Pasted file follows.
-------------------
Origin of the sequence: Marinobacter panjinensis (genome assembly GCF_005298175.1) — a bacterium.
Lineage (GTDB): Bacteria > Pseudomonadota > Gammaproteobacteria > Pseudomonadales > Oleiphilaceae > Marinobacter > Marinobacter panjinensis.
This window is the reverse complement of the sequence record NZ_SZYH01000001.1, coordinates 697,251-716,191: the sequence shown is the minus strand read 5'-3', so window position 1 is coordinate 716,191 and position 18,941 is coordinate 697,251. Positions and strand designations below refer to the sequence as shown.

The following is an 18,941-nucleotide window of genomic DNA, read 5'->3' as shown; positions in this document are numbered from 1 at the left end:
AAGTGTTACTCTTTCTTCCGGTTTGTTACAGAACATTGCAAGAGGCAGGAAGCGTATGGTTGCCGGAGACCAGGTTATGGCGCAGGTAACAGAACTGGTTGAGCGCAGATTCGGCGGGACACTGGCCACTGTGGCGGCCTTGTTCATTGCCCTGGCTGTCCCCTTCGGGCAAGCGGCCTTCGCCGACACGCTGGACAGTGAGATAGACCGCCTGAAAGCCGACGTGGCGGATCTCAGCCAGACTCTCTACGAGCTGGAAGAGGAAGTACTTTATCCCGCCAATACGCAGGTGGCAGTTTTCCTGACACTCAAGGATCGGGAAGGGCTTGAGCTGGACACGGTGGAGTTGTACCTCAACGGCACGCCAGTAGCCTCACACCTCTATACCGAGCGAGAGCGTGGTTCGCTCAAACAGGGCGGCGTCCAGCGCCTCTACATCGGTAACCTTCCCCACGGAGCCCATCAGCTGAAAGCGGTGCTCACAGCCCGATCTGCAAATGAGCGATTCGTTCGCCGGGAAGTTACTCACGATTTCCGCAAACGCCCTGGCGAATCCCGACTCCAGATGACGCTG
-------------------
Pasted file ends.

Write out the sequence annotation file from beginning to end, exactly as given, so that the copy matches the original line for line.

Origin of the sequence: Marinobacter panjinensis (genome assembly GCF_005298175.1) — a bacterium.
Lineage (GTDB): Bacteria > Pseudomonadota > Gammaproteobacteria > Pseudomonadales > Oleiphilaceae > Marinobacter > Marinobacter panjinensis.
This window is the reverse complement of the sequence record NZ_SZYH01000001.1, coordinates 697,251-716,191: the sequence shown is the minus strand read 5'-3', so window position 1 is coordinate 716,191 and position 18,941 is coordinate 697,251. Positions and strand designations below refer to the sequence as shown.

The following is an 18,941-nucleotide window of genomic DNA, read 5'->3' as shown; positions in this document are numbered from 1 at the left end:
AAGTGTTACTCTTTCTTCCGGTTTGTTACAGAACATTGCAAGAGGCAGGAAGCGTATGGTTGCCGGAGACCAGGTTATGGCGCAGGTAACAGAACTGGTTGAGCGCAGATTCGGCGGGACACTGGCCACTGTGGCGGCCTTGTTCATTGCCCTGGCTGTCCCCTTCGGGCAAGCGGCCTTCGCCGACACGCTGGACAGTGAGATAGACCGCCTGAAAGCCGACGTGGCGGATCTCAGCCAGACTCTCTACGAGCTGGAAGAGGAAGTACTTTATCCCGCCAATACGCAGGTGGCAGTTTTCCTGACACTCAAGGATCGGGAAGGGCTTGAGCTGGACACGGTGGAGTTGTACCTCAACGGCACGCCAGTAGCCTCACACCTCTATACCGAGCGAGAGCGTGGTTCGCTCAAACAGGGCGGCGTCCAGCGCCTCTACATCGGTAACCTTCCCCACGGAGCCCATCAGCTGAAAGCGGTGCTCACAGCCCGATCTGCAAATGAGCGATTCGTTCGCCGGGAAGTTACTCACGATTTCCGCAAACGCCCTGGCGAATCCCGACTCCAGATGACGCTG